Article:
Pumpkin Pie and Ice Cream

Well my travels through Jeni's Splendid Ice Creams at Home have been continuing sumptuously. Since my last post about ice cream making, I have made Ugandan Vanilla Bean (my title: Whole Foods-$5-for-one-vanilla-bean Vanilla Bean), Buckeye State, Roasted Pistachio, and the latest: Pumpkin Spice.

Now, if those sound like a lot of hard work, well, they were. It is hard work making things from scratch, but usually well worth it. The ice creams have been super delicious and I will post pictures of them at the end of this post.

My friend Diane from work gave me three pie pumpkins because she knows I like to make things from scratch. (Well, 'like' and 'feel compelled' are two different things). These are a special type of small, round, extremely hard pumpkin that have a sweeter, less grainy flesh than your typical 10 lb Jack-O-Lantern pumpkin. They are also called sugar pumpkins. I decided to make Pumpkin Spice Ice cream, in honor of Thanksgiving.

I have never made my own pumpkin puree before. I have baked sweet potatoes, yams, butternut squash, acorn squash, and all manner of other vegetables, so I figured it couldn't be that different. I got out my cutting board and a big knife, and easily cut the first pie pumpkin in half.

Haha, yeah no. These things are like diamonds. I barely made a dent with my first knife stroke, or my second or third. In fact, my knife slid right off the rind and just missed my thumb. I put the knife down and stared at the pumpkin.

I picked up the knife and this time assumed a stabbing hold with it. (You know, think horror movie).  I took a deep breath and stabbed the pumpkin. The knife penetrated the pumpkin about 3/4 of an inch. I rocked it back and forth, and instead of actually cutting the pumpkin, it started to split. I repeated this several times until finally the pumpkin cracked in half.

These pumpkins are chock full of seeds, and as the pumpkin split open, the seeds flew everywhere. I sighed but ignored this fact as I took the pumpkin over to the trash to scrape out the seeds and stringy flesh. The flesh is really attached to the pumpkin. It does not  want to be separated, I'm telling you. As I'm standing there scraping out the flesh, the pumpkin slipped out of my hand, fell down, down down, and landed smack dab in the middle of the cat's water fountain. I saw it in slow motion. SPLASH!! Pumpkin seeds, stringy flesh, and cat-spit everywhere. My kitchen looked like an SNL skit.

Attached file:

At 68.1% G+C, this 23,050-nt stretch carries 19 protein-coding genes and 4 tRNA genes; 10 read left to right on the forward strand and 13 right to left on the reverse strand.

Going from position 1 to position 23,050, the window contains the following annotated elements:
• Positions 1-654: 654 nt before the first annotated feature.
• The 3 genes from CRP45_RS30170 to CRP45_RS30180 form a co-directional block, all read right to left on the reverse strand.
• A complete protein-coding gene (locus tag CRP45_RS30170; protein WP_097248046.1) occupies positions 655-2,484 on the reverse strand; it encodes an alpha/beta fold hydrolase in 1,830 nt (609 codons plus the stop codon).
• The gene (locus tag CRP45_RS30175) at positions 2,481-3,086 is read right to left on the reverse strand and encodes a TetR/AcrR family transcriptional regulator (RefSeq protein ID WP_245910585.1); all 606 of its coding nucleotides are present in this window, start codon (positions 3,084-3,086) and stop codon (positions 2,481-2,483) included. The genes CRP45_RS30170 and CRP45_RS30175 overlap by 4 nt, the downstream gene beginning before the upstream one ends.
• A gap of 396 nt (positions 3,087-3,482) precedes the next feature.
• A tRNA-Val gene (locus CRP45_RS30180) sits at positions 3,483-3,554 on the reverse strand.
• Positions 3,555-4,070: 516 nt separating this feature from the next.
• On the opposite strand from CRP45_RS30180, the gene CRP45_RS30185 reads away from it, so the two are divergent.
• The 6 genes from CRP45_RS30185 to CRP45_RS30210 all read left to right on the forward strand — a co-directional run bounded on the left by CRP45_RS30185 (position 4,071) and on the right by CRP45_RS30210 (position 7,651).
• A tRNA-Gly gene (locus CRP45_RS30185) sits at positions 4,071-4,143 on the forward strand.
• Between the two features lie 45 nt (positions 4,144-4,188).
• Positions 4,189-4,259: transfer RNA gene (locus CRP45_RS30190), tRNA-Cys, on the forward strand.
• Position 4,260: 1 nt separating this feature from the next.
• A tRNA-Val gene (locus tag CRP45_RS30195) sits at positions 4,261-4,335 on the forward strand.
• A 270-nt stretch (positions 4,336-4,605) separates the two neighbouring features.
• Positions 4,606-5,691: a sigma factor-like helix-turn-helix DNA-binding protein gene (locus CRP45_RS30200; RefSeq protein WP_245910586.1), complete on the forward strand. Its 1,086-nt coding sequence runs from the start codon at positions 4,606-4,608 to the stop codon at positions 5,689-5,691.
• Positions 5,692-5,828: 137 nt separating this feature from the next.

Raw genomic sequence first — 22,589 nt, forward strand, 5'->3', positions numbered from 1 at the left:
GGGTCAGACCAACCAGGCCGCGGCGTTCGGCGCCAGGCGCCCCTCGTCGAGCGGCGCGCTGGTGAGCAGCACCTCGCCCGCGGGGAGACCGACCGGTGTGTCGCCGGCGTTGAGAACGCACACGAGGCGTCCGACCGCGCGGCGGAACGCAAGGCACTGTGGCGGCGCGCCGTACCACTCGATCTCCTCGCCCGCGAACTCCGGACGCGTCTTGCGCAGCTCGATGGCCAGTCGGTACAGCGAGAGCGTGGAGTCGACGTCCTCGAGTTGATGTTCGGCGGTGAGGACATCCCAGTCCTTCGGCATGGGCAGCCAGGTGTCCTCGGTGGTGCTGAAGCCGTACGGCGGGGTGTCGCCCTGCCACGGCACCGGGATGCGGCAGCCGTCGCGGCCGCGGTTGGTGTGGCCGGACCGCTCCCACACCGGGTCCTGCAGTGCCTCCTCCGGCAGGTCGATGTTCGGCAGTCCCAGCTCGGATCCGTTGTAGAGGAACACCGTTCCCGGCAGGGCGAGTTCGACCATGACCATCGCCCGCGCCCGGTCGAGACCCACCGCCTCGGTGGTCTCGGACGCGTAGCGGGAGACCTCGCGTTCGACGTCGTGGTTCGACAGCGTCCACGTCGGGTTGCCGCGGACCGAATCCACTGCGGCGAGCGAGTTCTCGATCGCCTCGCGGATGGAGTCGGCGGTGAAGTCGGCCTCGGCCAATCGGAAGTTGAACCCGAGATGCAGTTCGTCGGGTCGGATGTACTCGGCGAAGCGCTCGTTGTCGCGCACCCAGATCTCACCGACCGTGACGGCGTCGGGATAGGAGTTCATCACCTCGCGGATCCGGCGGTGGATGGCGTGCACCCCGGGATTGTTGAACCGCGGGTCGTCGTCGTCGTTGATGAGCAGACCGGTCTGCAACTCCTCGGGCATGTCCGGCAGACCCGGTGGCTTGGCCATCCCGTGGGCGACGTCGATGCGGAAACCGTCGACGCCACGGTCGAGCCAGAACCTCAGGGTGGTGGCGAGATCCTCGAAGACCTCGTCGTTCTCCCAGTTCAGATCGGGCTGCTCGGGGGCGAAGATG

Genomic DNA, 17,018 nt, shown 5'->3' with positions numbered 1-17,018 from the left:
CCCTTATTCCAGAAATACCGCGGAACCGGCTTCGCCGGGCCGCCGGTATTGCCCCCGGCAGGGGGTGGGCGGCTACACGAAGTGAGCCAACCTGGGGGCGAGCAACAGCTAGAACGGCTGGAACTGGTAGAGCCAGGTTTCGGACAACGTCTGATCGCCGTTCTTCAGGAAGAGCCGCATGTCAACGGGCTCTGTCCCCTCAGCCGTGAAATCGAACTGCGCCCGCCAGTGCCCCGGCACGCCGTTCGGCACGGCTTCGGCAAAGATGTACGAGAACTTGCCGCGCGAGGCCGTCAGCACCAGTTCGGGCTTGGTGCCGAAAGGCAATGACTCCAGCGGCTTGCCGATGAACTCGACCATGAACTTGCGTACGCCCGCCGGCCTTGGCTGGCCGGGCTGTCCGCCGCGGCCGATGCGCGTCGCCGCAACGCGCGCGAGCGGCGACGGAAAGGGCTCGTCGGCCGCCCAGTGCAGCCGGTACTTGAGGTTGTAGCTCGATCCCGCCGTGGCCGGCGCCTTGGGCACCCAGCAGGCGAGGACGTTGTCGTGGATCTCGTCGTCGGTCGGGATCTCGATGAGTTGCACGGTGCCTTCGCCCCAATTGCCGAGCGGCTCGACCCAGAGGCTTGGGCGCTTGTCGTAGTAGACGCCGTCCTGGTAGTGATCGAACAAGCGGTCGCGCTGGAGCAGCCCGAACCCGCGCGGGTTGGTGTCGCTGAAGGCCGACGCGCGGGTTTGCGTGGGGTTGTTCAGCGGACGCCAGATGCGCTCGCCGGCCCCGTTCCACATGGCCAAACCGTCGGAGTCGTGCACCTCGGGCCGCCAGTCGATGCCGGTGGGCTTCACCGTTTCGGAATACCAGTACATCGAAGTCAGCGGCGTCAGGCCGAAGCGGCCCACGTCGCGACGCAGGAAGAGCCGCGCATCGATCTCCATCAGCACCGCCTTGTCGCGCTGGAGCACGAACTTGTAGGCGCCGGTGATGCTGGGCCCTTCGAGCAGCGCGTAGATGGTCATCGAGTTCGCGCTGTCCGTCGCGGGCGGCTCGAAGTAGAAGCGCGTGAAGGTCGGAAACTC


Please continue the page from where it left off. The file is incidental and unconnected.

By now I was really annoyed. It took over 30 minutes just to halve three puny little pumpkins and remove the seeds. Finally I got them in the oven.

After they baked for about 40 minutes, I took them out and skeptically took a spoon to the flesh. My surprise, it was actually soft! I pureed the flesh in a food processor and put it in the fridge. It looks, and tastes, like baby food.

I needed 3/4 cup for the ice cream, and the rest I decided to use in a pumpkin pie for Thanksgiving.


Thanksgiving came and went. Well, that makes it sound like nothing but an ordinary Thursday. We had a lovely Thanksgiving with our friends Brittney and Dave.Thanksgiving is my favorite holiday because it is a no frills celebration of food and feeling thankful. I have lots to be thankful for this season. For one thing, homemade pumpkin spice ice cream. The ice cream tastes like frozen pumpkin pie. The pumpkin pie was good, but not much better than a pie made from entirely canned pumpkin. The verdict: no more pumpkin roasting for me.

Vanilla Bean

Vanilla Bean with Oatmeal Cookie

Chocolate bar for Buckeye State

Buckeye State


Pistachio-Cream Cheese Paste


Pumpkin Spice with homemade whipped cream and Pumpkin Syrup


  1. That ice cream was amazing, I would have eaten a gallon if I could!!
    I just picture you fighting with that pumpkin and your cats staring at you like you're insane.



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